When Gina was deported to Tijuana, Mexico, in 2011, she left behind her parents, siblings, and children, all of whom are U.S. citizens. Despite having once had a green card, Gina was removed from the only country she had ever known. In Deported Americans legal scholar and former public defender Beth C. Caldwell tells Gina's story alongside those of dozens of other Dreamers, who are among the hundreds of thousands who have been deported to Mexico in recent years. Many of them had lawful status, held green cards, or served in the U.S. military. Now, they have been banished, many with no hope of lawfully returning.
Having interviewed over one hundred deportees and their families, Caldwell traces deportation's long-term consequences--such as depression, drug use, and homelessness--on both sides of the border. Showing how U.S. deportation law systematically fails to protect the rights of immigrants and their families, Caldwell challenges traditional notions of what it means to be an American and recommends legislative and judicial reforms to mitigate the injustices suffered by the millions of U.S. citizens affected by deportation. (Duke University Press)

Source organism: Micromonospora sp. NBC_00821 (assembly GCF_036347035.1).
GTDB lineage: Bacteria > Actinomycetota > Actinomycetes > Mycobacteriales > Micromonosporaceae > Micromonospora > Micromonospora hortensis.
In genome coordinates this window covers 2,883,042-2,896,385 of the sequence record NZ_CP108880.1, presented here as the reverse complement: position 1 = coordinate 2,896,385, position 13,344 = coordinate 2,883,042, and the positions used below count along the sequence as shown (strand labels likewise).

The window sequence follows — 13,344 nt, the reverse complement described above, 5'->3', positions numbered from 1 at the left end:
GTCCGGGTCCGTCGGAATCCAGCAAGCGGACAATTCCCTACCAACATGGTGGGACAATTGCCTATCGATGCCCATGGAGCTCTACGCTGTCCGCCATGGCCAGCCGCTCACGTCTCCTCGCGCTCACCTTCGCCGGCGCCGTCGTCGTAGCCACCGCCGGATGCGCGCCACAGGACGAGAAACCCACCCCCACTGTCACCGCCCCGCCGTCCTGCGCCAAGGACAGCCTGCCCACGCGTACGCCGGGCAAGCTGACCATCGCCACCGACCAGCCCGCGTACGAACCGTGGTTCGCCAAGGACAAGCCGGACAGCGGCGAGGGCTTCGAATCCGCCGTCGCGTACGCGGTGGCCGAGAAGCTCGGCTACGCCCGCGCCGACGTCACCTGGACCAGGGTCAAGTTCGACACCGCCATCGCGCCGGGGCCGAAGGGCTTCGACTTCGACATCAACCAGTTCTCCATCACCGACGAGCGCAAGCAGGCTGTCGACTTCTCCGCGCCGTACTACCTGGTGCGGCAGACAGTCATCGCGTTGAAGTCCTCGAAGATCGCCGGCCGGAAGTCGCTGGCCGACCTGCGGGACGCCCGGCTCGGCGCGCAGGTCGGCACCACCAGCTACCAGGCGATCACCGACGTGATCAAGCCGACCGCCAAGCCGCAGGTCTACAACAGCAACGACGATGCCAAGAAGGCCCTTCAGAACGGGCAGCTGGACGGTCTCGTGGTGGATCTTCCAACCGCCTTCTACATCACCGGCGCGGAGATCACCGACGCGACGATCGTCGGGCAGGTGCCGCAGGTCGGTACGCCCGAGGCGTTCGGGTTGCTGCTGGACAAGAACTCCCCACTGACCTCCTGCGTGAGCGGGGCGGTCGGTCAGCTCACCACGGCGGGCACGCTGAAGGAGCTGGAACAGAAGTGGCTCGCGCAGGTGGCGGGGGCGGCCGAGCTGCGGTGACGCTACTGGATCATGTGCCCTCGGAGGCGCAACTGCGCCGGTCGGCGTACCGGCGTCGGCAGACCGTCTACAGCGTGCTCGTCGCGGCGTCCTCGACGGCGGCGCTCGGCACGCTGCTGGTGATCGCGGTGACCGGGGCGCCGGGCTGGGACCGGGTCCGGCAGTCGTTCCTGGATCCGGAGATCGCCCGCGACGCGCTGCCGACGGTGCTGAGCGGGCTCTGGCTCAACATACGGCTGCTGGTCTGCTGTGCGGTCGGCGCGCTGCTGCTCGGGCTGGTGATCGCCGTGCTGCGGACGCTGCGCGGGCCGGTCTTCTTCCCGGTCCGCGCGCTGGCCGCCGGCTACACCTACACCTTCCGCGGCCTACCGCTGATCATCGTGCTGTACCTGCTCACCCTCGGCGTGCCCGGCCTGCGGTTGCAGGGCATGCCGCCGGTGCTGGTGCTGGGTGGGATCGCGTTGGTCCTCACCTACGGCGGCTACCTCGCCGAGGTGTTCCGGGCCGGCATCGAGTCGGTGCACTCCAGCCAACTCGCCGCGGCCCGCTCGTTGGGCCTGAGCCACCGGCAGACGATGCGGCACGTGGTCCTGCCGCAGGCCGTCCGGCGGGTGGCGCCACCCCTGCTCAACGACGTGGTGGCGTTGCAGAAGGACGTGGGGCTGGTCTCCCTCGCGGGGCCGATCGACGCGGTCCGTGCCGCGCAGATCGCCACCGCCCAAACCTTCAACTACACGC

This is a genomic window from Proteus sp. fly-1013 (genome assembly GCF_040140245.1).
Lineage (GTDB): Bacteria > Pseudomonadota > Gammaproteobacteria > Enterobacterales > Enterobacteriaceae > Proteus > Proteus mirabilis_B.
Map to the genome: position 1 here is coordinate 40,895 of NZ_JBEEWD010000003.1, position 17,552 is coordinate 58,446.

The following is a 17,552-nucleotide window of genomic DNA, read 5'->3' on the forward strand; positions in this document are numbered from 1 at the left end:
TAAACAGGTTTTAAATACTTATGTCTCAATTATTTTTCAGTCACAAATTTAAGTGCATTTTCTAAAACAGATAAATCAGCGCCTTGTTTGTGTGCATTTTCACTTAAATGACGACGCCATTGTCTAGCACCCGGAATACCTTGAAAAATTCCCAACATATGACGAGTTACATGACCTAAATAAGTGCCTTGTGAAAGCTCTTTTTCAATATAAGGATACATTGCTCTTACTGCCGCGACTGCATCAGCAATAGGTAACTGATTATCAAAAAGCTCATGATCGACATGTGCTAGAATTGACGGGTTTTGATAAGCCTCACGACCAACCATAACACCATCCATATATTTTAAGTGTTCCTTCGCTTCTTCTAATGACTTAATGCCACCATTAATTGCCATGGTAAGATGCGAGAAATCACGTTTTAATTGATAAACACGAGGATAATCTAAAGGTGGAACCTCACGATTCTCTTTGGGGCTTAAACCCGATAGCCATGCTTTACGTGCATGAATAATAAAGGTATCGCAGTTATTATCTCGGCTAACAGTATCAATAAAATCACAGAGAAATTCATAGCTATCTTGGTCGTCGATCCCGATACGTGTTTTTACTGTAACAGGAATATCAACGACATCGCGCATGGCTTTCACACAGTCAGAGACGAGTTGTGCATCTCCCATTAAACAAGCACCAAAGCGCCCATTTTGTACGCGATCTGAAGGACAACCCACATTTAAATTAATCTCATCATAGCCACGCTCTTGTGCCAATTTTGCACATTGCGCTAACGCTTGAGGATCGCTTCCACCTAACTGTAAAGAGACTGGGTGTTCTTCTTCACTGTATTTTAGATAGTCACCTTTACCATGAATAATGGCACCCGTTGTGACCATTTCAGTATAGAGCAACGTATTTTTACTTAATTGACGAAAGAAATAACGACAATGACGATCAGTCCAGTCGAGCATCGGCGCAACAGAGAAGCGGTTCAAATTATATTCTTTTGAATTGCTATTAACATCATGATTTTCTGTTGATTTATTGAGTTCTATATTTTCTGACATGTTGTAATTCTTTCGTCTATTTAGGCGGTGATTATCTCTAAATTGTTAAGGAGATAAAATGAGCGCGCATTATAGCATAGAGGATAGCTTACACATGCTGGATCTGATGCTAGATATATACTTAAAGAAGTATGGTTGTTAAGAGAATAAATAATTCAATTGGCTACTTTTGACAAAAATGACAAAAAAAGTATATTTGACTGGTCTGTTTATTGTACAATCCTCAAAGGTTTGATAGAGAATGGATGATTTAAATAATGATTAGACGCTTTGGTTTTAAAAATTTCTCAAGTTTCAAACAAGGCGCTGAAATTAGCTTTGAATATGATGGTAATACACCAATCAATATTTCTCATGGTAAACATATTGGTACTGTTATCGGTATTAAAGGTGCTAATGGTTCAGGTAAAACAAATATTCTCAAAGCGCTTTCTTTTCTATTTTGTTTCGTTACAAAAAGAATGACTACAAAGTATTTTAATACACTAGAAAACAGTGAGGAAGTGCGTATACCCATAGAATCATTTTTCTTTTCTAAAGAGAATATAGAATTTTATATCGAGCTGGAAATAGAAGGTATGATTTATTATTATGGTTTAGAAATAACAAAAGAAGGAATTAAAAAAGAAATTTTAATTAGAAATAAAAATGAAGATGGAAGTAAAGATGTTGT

Beth C. Caldwell is a former public defender and is now a professor at Southwestern Law School in Los Angeles. Her research focuses on the areas of criminal justice and immigration law. Caldwell has been recognized with numerous fellowships and awards, including a Rotary Ambassadorial Scholarship and a Fulbright Garcia-Robles Fellowship--both of which funded long-term field work in Mexico. She is also a recipient of a Ford Foundation Fellowship for the study of urban poverty and a Soros Justice Media Fellowship to write about the consequences of crime-based deportation.
Those wishing to get books signed will be asked to purchase at least one copy of the author's most recent title from Vroman's. For each purchased copy of the newest title, customers may bring up to three copies from home to be signed. This policy applies to all Vroman's Bookstore events unless otherwise noted. Save your Vroman's receipt; it will be checked when you enter the signing line.